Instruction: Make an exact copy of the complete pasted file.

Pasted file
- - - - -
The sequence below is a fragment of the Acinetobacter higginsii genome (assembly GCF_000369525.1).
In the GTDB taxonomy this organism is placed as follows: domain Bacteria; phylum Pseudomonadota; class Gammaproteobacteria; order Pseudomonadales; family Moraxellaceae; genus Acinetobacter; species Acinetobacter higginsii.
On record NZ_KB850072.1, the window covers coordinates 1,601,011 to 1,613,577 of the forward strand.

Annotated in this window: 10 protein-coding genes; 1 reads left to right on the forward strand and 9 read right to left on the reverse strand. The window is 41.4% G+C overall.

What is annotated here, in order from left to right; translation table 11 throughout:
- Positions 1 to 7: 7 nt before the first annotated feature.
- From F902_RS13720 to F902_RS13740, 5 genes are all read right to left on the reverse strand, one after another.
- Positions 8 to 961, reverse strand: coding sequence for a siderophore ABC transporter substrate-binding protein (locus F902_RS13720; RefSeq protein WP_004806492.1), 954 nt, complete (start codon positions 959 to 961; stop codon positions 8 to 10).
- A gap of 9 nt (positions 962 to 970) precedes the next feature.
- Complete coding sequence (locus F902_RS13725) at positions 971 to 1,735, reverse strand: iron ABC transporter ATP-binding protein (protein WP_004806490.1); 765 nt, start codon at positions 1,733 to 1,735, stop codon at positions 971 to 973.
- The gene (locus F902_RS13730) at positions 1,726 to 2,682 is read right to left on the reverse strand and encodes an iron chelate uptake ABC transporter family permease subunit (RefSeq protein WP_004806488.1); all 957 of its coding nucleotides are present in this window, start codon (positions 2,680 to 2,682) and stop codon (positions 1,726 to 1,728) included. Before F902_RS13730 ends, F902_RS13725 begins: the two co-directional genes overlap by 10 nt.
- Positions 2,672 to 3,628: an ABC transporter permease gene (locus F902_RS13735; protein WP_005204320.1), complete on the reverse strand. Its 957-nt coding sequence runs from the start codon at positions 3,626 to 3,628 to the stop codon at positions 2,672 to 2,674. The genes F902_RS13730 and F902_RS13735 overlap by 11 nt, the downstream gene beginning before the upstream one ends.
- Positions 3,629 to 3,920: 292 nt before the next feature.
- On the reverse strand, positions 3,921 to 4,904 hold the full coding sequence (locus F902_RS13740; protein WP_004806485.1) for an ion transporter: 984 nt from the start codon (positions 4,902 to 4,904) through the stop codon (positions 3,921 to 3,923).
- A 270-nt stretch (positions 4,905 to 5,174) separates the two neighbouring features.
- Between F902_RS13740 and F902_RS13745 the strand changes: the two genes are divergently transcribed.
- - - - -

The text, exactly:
The sequence below is a fragment of the Acinetobacter higginsii genome (assembly GCF_000369525.1).
In the GTDB taxonomy this organism is placed as follows: domain Bacteria; phylum Pseudomonadota; class Gammaproteobacteria; order Pseudomonadales; family Moraxellaceae; genus Acinetobacter; species Acinetobacter higginsii.
On record NZ_KB850072.1, the window covers coordinates 1,601,011 to 1,613,577 of the forward strand.

Annotated in this window: 10 protein-coding genes; 1 reads left to right on the forward strand and 9 read right to left on the reverse strand. The window is 41.4% G+C overall.

What is annotated here, in order from left to right; translation table 11 throughout:
- Positions 1 to 7: 7 nt before the first annotated feature.
- From F902_RS13720 to F902_RS13740, 5 genes are all read right to left on the reverse strand, one after another.
- Positions 8 to 961, reverse strand: coding sequence for a siderophore ABC transporter substrate-binding protein (locus F902_RS13720; RefSeq protein WP_004806492.1), 954 nt, complete (start codon positions 959 to 961; stop codon positions 8 to 10).
- A gap of 9 nt (positions 962 to 970) precedes the next feature.
- Complete coding sequence (locus F902_RS13725) at positions 971 to 1,735, reverse strand: iron ABC transporter ATP-binding protein (protein WP_004806490.1); 765 nt, start codon at positions 1,733 to 1,735, stop codon at positions 971 to 973.
- The gene (locus F902_RS13730) at positions 1,726 to 2,682 is read right to left on the reverse strand and encodes an iron chelate uptake ABC transporter family permease subunit (RefSeq protein WP_004806488.1); all 957 of its coding nucleotides are present in this window, start codon (positions 2,680 to 2,682) and stop codon (positions 1,726 to 1,728) included. Before F902_RS13730 ends, F902_RS13725 begins: the two co-directional genes overlap by 10 nt.
- Positions 2,672 to 3,628: an ABC transporter permease gene (locus F902_RS13735; protein WP_005204320.1), complete on the reverse strand. Its 957-nt coding sequence runs from the start codon at positions 3,626 to 3,628 to the stop codon at positions 2,672 to 2,674. The genes F902_RS13730 and F902_RS13735 overlap by 11 nt, the downstream gene beginning before the upstream one ends.
- Positions 3,629 to 3,920: 292 nt before the next feature.
- On the reverse strand, positions 3,921 to 4,904 hold the full coding sequence (locus F902_RS13740; protein WP_004806485.1) for an ion transporter: 984 nt from the start codon (positions 4,902 to 4,904) through the stop codon (positions 3,921 to 3,923).
- A 270-nt stretch (positions 4,905 to 5,174) separates the two neighbouring features.
- Between F902_RS13740 and F902_RS13745 the strand changes: the two genes are divergently transcribed.